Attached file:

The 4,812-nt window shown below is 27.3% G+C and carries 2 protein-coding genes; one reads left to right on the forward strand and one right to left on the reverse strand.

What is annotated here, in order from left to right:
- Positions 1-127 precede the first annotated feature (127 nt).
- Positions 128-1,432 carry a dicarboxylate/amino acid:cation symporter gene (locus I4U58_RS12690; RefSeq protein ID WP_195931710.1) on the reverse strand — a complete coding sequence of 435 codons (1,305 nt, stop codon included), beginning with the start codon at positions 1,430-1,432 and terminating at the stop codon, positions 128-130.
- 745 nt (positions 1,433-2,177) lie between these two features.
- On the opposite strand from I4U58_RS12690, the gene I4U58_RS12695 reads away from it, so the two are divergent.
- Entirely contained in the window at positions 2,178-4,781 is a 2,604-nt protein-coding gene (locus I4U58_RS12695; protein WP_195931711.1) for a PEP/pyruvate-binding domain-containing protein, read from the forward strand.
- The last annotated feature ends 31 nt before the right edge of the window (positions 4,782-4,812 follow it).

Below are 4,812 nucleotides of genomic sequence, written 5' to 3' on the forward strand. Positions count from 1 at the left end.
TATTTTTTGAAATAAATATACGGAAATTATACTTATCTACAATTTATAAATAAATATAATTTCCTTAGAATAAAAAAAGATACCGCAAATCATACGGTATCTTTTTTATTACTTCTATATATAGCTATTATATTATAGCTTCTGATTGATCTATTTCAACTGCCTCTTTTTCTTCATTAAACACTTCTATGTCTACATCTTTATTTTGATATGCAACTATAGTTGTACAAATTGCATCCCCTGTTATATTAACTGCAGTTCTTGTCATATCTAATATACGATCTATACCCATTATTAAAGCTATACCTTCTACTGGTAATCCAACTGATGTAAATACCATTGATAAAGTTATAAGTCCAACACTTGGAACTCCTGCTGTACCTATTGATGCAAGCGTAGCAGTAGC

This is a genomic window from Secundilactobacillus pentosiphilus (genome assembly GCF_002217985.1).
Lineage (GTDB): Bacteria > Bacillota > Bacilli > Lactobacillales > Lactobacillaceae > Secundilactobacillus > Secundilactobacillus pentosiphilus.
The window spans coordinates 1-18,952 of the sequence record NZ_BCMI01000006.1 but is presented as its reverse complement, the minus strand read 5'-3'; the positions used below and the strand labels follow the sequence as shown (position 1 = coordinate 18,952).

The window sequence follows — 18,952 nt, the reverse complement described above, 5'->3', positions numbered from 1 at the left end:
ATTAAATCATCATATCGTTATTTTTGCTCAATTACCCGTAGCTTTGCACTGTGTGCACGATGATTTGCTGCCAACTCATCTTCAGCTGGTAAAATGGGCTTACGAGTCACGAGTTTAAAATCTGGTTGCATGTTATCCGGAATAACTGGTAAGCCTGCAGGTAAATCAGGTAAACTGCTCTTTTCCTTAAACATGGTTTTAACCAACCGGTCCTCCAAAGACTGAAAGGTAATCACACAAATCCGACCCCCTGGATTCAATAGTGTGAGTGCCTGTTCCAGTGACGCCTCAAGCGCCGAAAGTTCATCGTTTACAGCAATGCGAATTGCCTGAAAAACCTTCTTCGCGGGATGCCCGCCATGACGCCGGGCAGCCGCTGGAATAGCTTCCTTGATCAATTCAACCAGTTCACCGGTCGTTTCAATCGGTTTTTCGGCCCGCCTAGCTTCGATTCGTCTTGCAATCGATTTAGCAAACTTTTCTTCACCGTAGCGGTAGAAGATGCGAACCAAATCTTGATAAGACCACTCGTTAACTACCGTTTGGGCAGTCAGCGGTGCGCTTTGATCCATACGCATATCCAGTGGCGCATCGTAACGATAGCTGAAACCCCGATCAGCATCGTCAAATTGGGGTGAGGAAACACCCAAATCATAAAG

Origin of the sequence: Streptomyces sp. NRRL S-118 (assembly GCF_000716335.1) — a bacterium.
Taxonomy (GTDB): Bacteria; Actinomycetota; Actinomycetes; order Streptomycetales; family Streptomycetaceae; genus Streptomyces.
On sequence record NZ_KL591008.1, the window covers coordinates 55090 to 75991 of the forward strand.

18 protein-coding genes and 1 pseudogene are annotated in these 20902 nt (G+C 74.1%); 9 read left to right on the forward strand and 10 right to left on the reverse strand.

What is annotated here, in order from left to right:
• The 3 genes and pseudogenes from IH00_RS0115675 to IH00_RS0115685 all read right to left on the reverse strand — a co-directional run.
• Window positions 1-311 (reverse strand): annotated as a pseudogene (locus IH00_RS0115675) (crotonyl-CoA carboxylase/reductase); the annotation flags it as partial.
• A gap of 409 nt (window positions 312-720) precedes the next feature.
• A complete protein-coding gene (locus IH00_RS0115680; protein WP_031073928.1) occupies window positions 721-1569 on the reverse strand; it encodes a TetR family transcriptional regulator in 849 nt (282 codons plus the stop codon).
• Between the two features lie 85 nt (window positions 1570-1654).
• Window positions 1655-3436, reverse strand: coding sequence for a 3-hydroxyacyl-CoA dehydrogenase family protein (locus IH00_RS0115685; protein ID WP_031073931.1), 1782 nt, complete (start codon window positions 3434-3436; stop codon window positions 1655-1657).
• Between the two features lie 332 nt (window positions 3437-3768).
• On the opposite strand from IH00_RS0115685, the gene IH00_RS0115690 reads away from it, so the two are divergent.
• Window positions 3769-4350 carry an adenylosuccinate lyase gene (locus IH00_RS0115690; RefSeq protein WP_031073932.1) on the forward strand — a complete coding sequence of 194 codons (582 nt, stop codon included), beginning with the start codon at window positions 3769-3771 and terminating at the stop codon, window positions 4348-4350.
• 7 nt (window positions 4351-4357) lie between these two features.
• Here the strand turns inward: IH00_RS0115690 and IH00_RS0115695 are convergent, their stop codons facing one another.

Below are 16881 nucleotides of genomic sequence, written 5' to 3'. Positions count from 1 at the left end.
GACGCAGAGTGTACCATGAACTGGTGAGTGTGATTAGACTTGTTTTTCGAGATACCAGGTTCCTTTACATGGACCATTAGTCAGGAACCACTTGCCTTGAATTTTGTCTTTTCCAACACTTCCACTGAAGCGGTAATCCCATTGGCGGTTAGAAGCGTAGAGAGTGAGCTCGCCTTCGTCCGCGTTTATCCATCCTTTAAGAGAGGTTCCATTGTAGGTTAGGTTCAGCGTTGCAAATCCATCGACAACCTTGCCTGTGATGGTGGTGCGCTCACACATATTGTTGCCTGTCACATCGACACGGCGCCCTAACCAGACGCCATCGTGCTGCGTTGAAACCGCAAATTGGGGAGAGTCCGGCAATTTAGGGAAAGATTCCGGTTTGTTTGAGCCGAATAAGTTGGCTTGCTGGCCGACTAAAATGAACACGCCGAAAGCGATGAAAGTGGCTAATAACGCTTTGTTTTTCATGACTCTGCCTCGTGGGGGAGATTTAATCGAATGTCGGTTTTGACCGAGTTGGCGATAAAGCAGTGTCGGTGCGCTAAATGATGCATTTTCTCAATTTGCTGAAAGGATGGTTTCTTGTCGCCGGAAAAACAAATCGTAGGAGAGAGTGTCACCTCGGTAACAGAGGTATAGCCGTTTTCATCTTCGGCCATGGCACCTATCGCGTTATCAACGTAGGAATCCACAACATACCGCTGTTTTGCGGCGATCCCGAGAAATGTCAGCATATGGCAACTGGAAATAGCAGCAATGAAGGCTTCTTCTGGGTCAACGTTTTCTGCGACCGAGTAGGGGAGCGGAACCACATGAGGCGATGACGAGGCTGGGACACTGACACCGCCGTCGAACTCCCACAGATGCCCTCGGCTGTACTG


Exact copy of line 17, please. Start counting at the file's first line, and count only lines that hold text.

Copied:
Taxonomy (GTDB): Bacteria; Actinomycetota; Actinomycetes; order Streptomycetales; family Streptomycetaceae; genus Streptomyces.